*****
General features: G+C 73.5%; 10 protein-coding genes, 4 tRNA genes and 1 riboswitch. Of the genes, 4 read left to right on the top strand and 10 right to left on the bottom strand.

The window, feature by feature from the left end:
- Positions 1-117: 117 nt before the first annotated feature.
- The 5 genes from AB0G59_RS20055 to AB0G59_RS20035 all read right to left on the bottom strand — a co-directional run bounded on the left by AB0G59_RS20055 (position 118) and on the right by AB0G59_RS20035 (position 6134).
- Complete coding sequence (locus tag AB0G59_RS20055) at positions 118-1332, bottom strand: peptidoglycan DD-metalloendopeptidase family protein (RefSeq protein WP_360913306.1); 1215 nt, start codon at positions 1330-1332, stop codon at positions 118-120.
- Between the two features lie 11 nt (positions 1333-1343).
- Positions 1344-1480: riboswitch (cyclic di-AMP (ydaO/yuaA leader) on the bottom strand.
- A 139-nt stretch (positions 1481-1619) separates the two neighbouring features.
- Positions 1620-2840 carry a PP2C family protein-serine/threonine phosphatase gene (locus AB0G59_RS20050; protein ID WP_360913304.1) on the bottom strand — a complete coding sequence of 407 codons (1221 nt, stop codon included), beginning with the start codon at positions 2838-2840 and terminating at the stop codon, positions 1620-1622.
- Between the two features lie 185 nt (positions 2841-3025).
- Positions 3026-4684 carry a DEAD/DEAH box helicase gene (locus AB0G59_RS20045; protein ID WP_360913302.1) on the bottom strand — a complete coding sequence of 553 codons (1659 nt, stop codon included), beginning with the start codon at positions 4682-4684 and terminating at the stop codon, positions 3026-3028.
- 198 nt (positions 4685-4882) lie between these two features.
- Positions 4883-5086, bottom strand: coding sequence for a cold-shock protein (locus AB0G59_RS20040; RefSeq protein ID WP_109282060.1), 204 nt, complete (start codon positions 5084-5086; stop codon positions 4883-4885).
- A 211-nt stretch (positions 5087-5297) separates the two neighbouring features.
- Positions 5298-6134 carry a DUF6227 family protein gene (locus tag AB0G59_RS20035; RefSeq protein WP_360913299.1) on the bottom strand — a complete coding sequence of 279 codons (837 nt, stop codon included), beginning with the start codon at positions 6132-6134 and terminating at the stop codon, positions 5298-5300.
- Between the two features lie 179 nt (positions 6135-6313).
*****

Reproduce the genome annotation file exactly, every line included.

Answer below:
General features: G+C 73.5%; 10 protein-coding genes, 4 tRNA genes and 1 riboswitch. Of the genes, 4 read left to right on the top strand and 10 right to left on the bottom strand.

The window, feature by feature from the left end:
- Positions 1-117: 117 nt before the first annotated feature.
- The 5 genes from AB0G59_RS20055 to AB0G59_RS20035 all read right to left on the bottom strand — a co-directional run bounded on the left by AB0G59_RS20055 (position 118) and on the right by AB0G59_RS20035 (position 6134).
- Complete coding sequence (locus tag AB0G59_RS20055) at positions 118-1332, bottom strand: peptidoglycan DD-metalloendopeptidase family protein (RefSeq protein WP_360913306.1); 1215 nt, start codon at positions 1330-1332, stop codon at positions 118-120.
- Between the two features lie 11 nt (positions 1333-1343).
- Positions 1344-1480: riboswitch (cyclic di-AMP (ydaO/yuaA leader) on the bottom strand.
- A 139-nt stretch (positions 1481-1619) separates the two neighbouring features.
- Positions 1620-2840 carry a PP2C family protein-serine/threonine phosphatase gene (locus AB0G59_RS20050; protein ID WP_360913304.1) on the bottom strand — a complete coding sequence of 407 codons (1221 nt, stop codon included), beginning with the start codon at positions 2838-2840 and terminating at the stop codon, positions 1620-1622.
- Between the two features lie 185 nt (positions 2841-3025).
- Positions 3026-4684 carry a DEAD/DEAH box helicase gene (locus AB0G59_RS20045; protein ID WP_360913302.1) on the bottom strand — a complete coding sequence of 553 codons (1659 nt, stop codon included), beginning with the start codon at positions 4682-4684 and terminating at the stop codon, positions 3026-3028.
- 198 nt (positions 4685-4882) lie between these two features.
- Positions 4883-5086, bottom strand: coding sequence for a cold-shock protein (locus AB0G59_RS20040; RefSeq protein ID WP_109282060.1), 204 nt, complete (start codon positions 5084-5086; stop codon positions 4883-4885).
- A 211-nt stretch (positions 5087-5297) separates the two neighbouring features.
- Positions 5298-6134 carry a DUF6227 family protein gene (locus tag AB0G59_RS20035; RefSeq protein WP_360913299.1) on the bottom strand — a complete coding sequence of 279 codons (837 nt, stop codon included), beginning with the start codon at positions 6132-6134 and terminating at the stop codon, positions 5298-5300.
- Between the two features lie 179 nt (positions 6135-6313).